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Do Southern African Development Community countries trade enough with each other and with the rest of the world? Although its share of world trade has fallen, appropriate benchmarking shows that, controlling for gross domestic product and other characteristics, Southern African Development Community countries have experienced an increase in openness that is comparable to other developing countries. Once market size and geography are taken into account, trade between Southern African Development Community countries is actually high. Southern African Development Community countries also trade more products with each other than they do with the rest of the world. In this sense, and contrary to stylized fears, the Southern African Development Community region is quite integrated. Although the Southern African Development Community has reduced its tariffs, the structure remains complex and could be lowered on intermediates. Other impediments make it costly and difficult to move goods, but are at levels that are comparable with countries at similar levels of development. Although this may be surprising...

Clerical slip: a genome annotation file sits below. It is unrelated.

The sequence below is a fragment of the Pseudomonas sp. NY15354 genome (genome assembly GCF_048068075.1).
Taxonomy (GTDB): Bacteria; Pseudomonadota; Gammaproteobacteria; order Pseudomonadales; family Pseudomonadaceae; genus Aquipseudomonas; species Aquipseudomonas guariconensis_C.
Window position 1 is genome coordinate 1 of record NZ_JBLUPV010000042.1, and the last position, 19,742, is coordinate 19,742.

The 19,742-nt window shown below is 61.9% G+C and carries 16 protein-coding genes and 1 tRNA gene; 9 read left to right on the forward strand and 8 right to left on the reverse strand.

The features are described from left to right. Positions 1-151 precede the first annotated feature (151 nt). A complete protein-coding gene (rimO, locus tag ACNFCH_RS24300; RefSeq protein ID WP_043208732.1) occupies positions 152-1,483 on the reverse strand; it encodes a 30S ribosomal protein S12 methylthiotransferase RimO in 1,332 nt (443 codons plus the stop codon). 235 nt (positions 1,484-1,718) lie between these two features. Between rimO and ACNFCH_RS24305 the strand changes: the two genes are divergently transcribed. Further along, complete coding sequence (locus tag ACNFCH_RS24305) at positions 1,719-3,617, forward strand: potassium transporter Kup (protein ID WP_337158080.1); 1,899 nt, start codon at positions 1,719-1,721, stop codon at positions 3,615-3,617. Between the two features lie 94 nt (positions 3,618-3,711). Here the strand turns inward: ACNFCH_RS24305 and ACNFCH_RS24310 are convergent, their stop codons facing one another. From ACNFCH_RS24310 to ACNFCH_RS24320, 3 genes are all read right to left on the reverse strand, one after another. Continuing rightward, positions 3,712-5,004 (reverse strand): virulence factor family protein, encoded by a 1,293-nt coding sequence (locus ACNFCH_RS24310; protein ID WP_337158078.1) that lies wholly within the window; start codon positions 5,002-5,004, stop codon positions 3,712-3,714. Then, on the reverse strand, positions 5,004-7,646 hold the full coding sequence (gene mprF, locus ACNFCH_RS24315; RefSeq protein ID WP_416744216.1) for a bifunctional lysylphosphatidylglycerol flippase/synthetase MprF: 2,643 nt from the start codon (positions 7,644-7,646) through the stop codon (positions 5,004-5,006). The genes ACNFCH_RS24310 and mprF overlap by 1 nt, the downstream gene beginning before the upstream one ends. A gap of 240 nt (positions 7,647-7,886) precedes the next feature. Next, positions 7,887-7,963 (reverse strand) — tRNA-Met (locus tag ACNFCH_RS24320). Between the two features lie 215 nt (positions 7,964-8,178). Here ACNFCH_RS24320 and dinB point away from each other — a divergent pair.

The Evolution of Agricultural Trade Flows

Aksoy, M. Ataman; Ng, Francis
Fonte: Banco Mundial Publicador: Banco Mundial
Português
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46.48%
Earlier research showed that during the 1980s and 1990s most of the global agricultural trade expansion took place among the industrial countries and among countries within trade blocs. These were also periods of declining agricultural prices. These prices increased during the 2000s, there were continuous trade reforms, and many developing countries started to support their agricultural sectors. This paper analyzes trade flows during the past two decades, and tries to measure whether all these developments have changed the trade balances and the share of different groups within the global trade flows. In addition, it looks at the trade balances on food to see the impact of these changes on net food importing countries. In conclusion, unlike the case with manufacturing, developing countries have not been able to increase their export shares in agriculture as significantly. They have maintained their trade shares by primarily expanding exports to other developing countries.